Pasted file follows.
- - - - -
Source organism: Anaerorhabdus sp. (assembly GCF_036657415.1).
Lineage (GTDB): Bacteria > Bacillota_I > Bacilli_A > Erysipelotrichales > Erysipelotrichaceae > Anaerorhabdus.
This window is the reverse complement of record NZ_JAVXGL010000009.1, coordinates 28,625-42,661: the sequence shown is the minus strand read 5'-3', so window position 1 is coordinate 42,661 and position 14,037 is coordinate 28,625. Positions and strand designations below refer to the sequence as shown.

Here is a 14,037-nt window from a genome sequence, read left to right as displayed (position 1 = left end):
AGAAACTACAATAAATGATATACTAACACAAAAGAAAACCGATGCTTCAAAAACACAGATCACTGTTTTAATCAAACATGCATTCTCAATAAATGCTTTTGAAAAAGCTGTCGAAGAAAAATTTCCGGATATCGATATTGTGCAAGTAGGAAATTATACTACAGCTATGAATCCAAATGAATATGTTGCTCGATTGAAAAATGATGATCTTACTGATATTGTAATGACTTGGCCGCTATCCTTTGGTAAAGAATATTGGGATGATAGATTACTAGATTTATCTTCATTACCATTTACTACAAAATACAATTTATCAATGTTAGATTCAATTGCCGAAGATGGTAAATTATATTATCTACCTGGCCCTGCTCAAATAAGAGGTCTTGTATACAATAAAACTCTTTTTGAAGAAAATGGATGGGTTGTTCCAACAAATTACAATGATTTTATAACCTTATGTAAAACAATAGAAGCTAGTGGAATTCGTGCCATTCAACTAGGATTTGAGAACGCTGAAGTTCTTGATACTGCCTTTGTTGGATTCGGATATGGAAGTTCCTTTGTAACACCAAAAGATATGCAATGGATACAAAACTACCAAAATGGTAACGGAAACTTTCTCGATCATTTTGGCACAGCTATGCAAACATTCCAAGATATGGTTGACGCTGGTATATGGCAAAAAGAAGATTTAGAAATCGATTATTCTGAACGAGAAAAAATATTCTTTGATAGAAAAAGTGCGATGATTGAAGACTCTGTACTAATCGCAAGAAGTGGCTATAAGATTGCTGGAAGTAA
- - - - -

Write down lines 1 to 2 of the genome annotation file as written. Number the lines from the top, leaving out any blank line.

Source organism: Anaerorhabdus sp. (assembly GCF_036657415.1).
Lineage (GTDB): Bacteria > Bacillota_I > Bacilli_A > Erysipelotrichales > Erysipelotrichaceae > Anaerorhabdus.